• Woman survives stroke, has warning for others

    By: Gina Esposito

    Updated:

    CHARLOTTE, N.C. - Kristen Wingate, who is a mother of three, had a stroke in December.

    "My mom came with the kids and she noticed something was a little off, so she gave me a water, and in my mind, I was grabbing the water, but, like, my hand never got there," Wingate said.

    When she couldn't move her legs, Wingate said her husband drove her to the emergency room in Atrium-SouthPark.

    "They gave me medicine at SouthPark to reverse it, but I needed a little more attention because I had blood clots that traveled on the right side on my brain," Wingate said.

    Doctors took images of her brain. Neuroradiologist Dr. Gary DeFilipp showed Channel 9 what the blockage looked like. 

    "These areas that are in purple have significant decreased blood flow going to those areas," DeFilpp said.

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    DeFilipp said doctors at Atrium Health’s Carolinas Medical Center spoke with Wingate through a monitor and told her she needed to get to them right away for treatment.

    He said in those types of cases, every minute matters and their goal is to get someone into treatment within 60 minutes.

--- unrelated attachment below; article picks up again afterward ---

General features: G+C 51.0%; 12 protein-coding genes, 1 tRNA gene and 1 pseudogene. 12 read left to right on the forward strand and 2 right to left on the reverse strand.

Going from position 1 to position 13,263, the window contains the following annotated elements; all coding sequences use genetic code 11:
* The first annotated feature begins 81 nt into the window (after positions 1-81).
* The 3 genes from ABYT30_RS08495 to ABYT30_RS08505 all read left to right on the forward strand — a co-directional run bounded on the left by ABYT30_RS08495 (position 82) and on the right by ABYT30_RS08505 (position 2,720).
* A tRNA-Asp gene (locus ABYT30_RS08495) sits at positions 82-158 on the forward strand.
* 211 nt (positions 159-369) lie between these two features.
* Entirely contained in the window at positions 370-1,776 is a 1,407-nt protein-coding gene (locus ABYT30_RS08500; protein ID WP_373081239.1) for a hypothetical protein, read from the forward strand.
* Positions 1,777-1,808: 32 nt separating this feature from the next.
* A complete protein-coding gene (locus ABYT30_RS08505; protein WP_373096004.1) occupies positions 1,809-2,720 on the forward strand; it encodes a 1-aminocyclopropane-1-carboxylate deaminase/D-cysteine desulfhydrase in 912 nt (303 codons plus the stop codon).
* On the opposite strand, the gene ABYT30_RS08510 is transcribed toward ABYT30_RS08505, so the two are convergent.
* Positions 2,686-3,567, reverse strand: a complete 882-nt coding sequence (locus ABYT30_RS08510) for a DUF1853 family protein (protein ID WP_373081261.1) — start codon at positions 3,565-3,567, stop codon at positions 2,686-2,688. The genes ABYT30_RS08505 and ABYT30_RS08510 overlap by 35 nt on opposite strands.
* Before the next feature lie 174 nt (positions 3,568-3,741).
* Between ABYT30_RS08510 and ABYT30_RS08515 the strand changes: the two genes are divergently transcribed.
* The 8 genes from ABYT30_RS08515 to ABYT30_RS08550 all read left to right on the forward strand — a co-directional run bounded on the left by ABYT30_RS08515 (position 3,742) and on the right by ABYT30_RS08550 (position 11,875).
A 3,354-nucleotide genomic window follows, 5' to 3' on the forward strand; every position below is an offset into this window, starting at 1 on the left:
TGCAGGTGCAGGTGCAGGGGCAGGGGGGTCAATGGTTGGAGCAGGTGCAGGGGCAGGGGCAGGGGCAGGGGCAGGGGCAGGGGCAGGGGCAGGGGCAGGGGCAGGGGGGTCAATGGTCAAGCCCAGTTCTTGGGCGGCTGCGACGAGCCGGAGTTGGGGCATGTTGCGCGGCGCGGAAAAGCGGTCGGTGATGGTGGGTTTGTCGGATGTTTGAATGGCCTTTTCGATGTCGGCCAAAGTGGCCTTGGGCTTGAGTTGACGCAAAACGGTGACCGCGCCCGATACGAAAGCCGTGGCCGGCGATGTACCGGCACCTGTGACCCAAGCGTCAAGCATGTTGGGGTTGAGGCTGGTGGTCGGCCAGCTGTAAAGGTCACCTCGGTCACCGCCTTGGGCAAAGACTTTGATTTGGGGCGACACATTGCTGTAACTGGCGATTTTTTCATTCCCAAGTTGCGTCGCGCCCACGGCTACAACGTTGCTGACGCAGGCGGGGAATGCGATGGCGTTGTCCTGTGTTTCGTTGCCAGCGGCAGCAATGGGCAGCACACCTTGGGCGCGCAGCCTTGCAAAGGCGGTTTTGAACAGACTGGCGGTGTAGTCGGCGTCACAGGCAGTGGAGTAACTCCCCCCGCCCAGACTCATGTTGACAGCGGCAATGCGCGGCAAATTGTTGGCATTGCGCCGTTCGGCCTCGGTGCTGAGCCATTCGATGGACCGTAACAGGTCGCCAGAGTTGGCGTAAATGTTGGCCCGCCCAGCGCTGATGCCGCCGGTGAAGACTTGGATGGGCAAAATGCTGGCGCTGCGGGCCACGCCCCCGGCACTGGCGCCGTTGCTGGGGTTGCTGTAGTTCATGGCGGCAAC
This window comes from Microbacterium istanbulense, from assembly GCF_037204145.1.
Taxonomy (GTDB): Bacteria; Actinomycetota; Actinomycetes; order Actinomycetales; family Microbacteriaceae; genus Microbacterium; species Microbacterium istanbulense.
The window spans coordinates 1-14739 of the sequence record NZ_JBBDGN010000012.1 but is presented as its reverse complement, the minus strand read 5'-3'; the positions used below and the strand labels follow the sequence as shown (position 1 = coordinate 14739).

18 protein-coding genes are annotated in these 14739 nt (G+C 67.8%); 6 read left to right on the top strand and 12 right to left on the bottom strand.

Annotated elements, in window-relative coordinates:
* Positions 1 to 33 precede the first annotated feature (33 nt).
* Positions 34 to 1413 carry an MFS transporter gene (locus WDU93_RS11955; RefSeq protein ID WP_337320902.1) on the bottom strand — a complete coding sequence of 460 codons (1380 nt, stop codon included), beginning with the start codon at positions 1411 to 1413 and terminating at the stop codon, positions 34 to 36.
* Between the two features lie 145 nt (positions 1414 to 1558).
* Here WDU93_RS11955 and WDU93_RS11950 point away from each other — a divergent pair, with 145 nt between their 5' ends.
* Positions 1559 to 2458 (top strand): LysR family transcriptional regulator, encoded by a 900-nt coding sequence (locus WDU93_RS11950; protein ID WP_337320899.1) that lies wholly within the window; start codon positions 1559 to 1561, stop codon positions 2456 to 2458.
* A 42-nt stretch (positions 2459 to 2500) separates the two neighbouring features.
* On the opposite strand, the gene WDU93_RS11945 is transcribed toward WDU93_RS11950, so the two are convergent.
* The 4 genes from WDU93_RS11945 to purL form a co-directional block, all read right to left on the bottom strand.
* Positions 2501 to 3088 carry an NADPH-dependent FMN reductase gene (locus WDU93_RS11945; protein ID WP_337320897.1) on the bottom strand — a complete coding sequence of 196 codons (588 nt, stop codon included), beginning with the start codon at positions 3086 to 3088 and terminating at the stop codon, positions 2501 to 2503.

"In Wingate's case, she had a blockage of her carotid artery in the neck and one of the major vessels in her head. So, really, we used both (catheter) devices to open the blood vessel up," DeFilipp said.

    DeFilipp said that treatment prevented Wingate from losing movement in her body.

    For that type of stroke, DeFilipp said seven out of 10 people die or develop disabilities like paralysis, memory or vision loss or speech problems. Wingate is currently taking medication and will need check-ups, but she will be OK. She wants others to know the signs.

    "I've never had high blood pressure or high cholesterol. I have a nutrition degree. I’m a runner. To me, there was no reason I should have this, but it did happen," Wingate said.

    Doctors said the chances of having a stroke increase if you smoke and have high blood pressure and cholesterol. However, doctors said anyone under the age of 50 can have one, They said normal things like dancing, and even sneezing can cause tears that can lead to a blood clot.

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